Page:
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Essays on the world economy and its financial system

Author: Granville, Brigitte Publisher: Royal Institute of International Affairs, 2000.Language: EnglishDescription: 270 p. : Graphs ; 24 cm.ISBN: 1862031045Type of document: BookBibliography/Index: Includes bibliographical references
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Item type Current location Collection Call number Status Date due Barcode Item holds
Book Europe Campus
Main Collection
Print HC500.1 .E77 2000
(Browse shelf)
Available 001265422
Total holds: 0

Includes bibliographical references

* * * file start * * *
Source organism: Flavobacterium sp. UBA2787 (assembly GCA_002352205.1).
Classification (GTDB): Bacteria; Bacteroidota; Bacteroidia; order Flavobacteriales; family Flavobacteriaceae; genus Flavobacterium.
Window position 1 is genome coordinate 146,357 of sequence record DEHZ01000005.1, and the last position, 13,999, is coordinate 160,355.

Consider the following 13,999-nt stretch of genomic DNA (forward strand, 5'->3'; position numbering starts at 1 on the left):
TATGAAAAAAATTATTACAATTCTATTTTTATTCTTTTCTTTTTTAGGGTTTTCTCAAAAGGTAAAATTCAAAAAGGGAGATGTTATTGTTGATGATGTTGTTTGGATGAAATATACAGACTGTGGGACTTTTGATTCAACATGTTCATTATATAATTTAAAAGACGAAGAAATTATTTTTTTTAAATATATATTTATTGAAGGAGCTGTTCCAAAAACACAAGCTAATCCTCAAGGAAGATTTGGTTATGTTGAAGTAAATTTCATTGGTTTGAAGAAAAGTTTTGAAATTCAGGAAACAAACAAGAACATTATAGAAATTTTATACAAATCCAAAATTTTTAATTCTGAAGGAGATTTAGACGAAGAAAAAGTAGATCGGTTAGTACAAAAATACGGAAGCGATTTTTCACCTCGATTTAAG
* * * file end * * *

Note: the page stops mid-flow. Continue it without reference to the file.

Essays on the World Economy and its Financial System Contents Foreword Contributors Introduction PART I: REFLECTIONS ON THE ECONOMIES OF THREE MAJOR WESTERN PLAYERS 1 The European Economy: A Review John Forsyth 1.1 Introduction 1.2 Macroeconomic performance 1.3 The impact of the euro 1.4 European developments and the global system 2 The US Economy in the 1990s: Good Luck or Good Policies? Barry Bosworth 2.1 Introduction 2.2 Source of growth 2.3 Inflation 2.4 Fiscal policy 2.5 Current account deficits References 3 A Medium-Term Outlook for the Japanese Economy: Reform in the Context of an Ageing Population Hidehiro Iwaki 3.1 Introduction 3.2 The need for reform 3.3 Macroeconomic effects of an ageing population 3.4 Reforming the Japanese public pension system 3.5 Conclusion 15 15 16 20 21 23 23 24 28 31 33 35 xi 1 36 36 37 42 43 45 PART II: ASSESSMENT OF AND RESPONSES TO FINANCIAL TURMOIL 4 The Asian Financial Crisis of 1997-8: A Case of Market Failure, Government Failure or International Failure? Edward K Y Chen 4.1 An eclectic model of the Asian financial crisis Market failure or government failure International failure 4.2 Financial systems and financial reforms 4.3 Building a new international financial architecture A 'new' IMF Control over short-term capital flows Exchange rate regime 4.4 Summary References 5 Capital Controls: A View from Malaysia Zainal Aznam Yusof, Denis Hew and Gomathy Nambiar 5.1 Introduction 5.2 The Malaysian economic situation 5.3 Responding to the challenges: policies for recovery and growth 5.4 Capital controls: the solution 5.5 Learning from other capital controls experiences The Chilean model The South Korean model The Taiwanese model 5.6 The Tobin tax 5.7 Conclusion Appendix References PART III: IN SEARCH OF AN EXCHANGE RATE REGIME 6 Practising Exchange Rate Flexibility Olivier Davanne and Pierre Jacquet 6.1 Introduction 6.2 The consensus revisited The end of fixed rates The challenges of flexibility Is monetary sovereignty still relevant? Beyond the consensus 6.3 The fourth option Elastic flexibility as an antidote against speculation A new class of fixed-but-adjustable rates: adjustable reference parities An attractive option for emerging countries 95 95 96 96 98 100 102 103 103 105 107 49 49 50 53 54 59 59 61 62 63 64 66 66 67 70 75 79 79 82 83 84 85 89 90 6.4 Learning how to manage floating rates Economic fundamentals in the FX market Monitoring the FX market The public sphere as an expectations coordinator 6.5 The institutional setting: the role of the IMF and G-7 Multilateral surveillance of emerging markets' exchange rate policies G-7 exchange rate monitoring Beyond monitoring 6.6 Concluding remarks References 107 109 113 116 116 117 120 122 123 124 7 Asia in Search of a New Exchange Rate Regime 127 C. H. Kwan 7.1 Introduction 127 7.2 The vulnerability of the dollar-peg system 128 A widely fluctuating yen-dollar rate and macroeconomic instability 129 Asymmetric shocks and loss of monetary independence 131 Destabilizing capital flows and speculative attacks 135 7.3 Exchange rate regime alternatives 136 Pegging to a basket of currencies 137 Floating exchange rates 139 Strengthening the dollar peg 142 7.4 Polar versus intermediate regimes 143 Polar regimes 143 Intermediate regimes 145 Strengthening the institutional prerequisites to support intermediate regimes 147 References 150 8 Exchange Rate Options for EU Applicant Countries in Central and Eastern Europe Rolf H.Dumke and Heidemarie C. Sherman 8.1 Introduction 8.2 The case for participation in EMU 8.3 Institutional implications of EMU for EU candidate countries Meeting the convergence criteria 8.4 Meeting the institutional and legal requirements of EMU 8.5 Exchange rate regimes and the process of transition Different exchange rate regimes Equilibrium real exchange rates Competitiveness and the real exchange rate 8.6 Vulnerability to external events The strength of the banking system Capital flow reversals and banking stability Current account sustainability Measuring external vulnerability 153 153 155 159 159 161 166 166 170 172 176 177 182 183 184 Determinants of current account sustainability: some general empirical results Evaluating the sustainability of the current account in the accession countries: conclusions from country case studies 8.7 Summary and conclusions References PART IV: MANAGING RISKS IN AN INTEGRATING WORLD FINANCIAL SYSTEM 9 The End of Moral Hazard? The 1998 Russian Debâcle Brigitte Granville 9.1 Introduction 9.2 Why was the Russian debt default such a turning point? The Russian crisis Why the central bank chose to defend the exchange rate peg The Russian financial crisis in the global capital market 9.3 Moral hazard and burden-sharing 9.4 Conclusion Appendix References 10 Standards and Prudential Oversight for an Integrating World Financial System Ralph C. Bryant 10.1 Introductory remarks on reforming international financial architecture 10.2 Accounting, audit, data and legal systems: the main issues 10.3 Rationales for the prudential oversight of financial institutions 10.4 Prudential oversight: the main issues 10.5 General principles for standards and prudential oversight at the global level 10.6 The current status of international cooperation on standards and prudential oversight Accounting and auditing standards Standards for data collection and dissemination Standards for insolvency and bankruptcy The supervision and regulation of banks The supervision and regulation of securities markets The supervision and regulation of insurance Standards and supervision for payments systems The Joint Forum on Financial Conglomerates The Financial Stability Forum 185 186 18E 193 196 196 198 198 201 205 209 214 215 216 218 218 222 227 229 236 244 244 245 247 248 250 251 251 252 252 The BIS committee on the global financial system Corporate governance standards Core principles for fiscal policies and monetary financial policies 10.7 The allocation of responsibilities among international institutions 10.8 Some further controversial issues Adoption by individual nations of international accounting standards Collective-action clauses in bond contracts The evolution of capital adequacy requirements for banks 10.9 Conclusion References 254 254 255 256 260 260 262 263 265 267